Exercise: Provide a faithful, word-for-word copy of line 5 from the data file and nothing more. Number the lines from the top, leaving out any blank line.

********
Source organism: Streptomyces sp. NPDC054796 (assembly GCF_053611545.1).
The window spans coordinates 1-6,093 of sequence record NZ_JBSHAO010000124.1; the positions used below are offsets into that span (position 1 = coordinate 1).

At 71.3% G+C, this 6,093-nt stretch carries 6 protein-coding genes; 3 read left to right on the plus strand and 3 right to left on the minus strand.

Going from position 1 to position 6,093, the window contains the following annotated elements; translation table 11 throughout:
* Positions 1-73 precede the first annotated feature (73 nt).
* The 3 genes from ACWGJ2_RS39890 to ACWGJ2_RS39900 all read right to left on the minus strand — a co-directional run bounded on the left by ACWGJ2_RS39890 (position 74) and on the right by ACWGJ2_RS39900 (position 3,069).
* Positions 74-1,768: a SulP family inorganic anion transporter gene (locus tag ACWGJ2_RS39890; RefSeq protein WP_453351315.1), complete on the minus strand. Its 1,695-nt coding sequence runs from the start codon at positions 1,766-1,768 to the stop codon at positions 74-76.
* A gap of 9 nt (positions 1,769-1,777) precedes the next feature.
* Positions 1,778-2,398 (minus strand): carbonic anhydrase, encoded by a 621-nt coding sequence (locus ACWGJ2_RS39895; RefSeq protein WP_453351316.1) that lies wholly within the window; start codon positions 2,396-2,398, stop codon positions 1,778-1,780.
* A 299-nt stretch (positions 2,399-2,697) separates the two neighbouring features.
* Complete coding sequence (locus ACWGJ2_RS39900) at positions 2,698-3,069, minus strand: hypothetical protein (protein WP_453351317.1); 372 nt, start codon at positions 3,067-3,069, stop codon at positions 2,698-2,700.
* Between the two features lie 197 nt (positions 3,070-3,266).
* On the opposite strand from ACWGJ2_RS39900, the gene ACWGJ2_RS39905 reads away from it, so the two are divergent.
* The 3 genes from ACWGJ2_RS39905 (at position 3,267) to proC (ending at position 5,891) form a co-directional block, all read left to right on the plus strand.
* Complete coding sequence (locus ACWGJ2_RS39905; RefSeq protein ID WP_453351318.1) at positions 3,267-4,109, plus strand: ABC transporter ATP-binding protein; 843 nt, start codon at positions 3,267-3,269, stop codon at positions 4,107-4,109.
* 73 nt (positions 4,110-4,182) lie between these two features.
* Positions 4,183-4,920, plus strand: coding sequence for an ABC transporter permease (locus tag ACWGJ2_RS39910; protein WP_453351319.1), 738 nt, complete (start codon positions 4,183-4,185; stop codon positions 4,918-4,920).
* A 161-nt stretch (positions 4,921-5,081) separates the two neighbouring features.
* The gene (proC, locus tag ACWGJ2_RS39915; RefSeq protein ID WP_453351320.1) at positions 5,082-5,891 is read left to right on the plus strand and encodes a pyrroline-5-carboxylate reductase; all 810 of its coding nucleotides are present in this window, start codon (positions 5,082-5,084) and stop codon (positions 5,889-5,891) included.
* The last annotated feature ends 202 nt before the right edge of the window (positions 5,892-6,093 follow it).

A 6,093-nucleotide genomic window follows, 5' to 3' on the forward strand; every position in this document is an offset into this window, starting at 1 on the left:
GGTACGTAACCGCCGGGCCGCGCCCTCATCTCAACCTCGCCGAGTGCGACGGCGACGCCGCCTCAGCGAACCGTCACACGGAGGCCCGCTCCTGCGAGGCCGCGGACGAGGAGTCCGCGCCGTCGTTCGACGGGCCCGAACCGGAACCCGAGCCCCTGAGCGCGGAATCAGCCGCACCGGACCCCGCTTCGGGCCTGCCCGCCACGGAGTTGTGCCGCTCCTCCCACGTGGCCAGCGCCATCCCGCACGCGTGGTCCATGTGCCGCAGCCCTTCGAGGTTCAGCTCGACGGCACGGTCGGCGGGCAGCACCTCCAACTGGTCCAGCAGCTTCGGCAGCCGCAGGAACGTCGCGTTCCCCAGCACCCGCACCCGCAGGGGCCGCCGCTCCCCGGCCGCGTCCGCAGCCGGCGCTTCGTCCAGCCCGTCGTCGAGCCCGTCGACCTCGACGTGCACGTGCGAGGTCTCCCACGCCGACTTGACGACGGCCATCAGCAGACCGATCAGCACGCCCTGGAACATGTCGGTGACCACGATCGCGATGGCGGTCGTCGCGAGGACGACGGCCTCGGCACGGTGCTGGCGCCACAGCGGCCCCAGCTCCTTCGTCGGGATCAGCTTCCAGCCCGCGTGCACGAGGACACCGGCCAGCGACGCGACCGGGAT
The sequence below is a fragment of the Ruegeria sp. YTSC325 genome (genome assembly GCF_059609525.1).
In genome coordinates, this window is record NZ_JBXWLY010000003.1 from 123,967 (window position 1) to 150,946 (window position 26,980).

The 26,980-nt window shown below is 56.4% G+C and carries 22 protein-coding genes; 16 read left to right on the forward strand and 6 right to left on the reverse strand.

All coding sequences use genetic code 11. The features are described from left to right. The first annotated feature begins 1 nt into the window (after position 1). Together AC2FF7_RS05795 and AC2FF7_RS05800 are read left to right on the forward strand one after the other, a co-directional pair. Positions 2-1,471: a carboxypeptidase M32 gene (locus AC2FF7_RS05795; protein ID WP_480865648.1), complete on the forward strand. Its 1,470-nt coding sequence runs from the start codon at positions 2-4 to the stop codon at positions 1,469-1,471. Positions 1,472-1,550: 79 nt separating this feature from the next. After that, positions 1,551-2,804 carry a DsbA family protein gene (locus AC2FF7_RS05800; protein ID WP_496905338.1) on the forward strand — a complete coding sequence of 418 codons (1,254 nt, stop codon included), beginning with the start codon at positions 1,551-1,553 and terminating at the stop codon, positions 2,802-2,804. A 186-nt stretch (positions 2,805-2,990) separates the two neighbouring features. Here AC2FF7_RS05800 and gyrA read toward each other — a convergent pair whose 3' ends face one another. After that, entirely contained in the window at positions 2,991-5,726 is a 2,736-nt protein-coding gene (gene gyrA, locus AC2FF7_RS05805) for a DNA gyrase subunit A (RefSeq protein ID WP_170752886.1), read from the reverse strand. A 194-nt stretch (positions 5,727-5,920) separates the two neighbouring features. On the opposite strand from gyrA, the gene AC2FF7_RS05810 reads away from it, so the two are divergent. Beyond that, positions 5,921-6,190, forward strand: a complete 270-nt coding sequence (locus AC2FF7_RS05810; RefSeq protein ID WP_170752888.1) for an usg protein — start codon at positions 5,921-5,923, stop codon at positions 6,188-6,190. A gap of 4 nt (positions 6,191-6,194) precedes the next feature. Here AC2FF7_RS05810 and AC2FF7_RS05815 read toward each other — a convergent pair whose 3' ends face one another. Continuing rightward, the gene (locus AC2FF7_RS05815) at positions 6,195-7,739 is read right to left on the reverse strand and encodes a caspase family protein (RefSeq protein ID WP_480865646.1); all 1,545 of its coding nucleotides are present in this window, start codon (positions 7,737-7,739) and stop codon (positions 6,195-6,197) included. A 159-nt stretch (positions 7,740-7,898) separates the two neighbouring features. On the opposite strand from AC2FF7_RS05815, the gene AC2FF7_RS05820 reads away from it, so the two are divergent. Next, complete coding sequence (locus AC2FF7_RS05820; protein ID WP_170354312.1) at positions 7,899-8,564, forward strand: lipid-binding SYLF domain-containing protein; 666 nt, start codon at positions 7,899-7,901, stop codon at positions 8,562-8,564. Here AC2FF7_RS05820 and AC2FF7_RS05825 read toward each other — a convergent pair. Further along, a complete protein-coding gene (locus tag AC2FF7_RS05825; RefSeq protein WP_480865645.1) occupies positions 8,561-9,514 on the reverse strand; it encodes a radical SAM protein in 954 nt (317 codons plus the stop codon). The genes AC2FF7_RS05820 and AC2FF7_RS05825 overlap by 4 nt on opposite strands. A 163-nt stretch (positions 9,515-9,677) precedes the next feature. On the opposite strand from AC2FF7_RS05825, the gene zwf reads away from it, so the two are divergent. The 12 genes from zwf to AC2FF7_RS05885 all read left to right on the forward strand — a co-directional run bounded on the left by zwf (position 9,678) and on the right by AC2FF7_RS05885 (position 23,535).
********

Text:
* Positions 1-73 precede the first annotated feature (73 nt).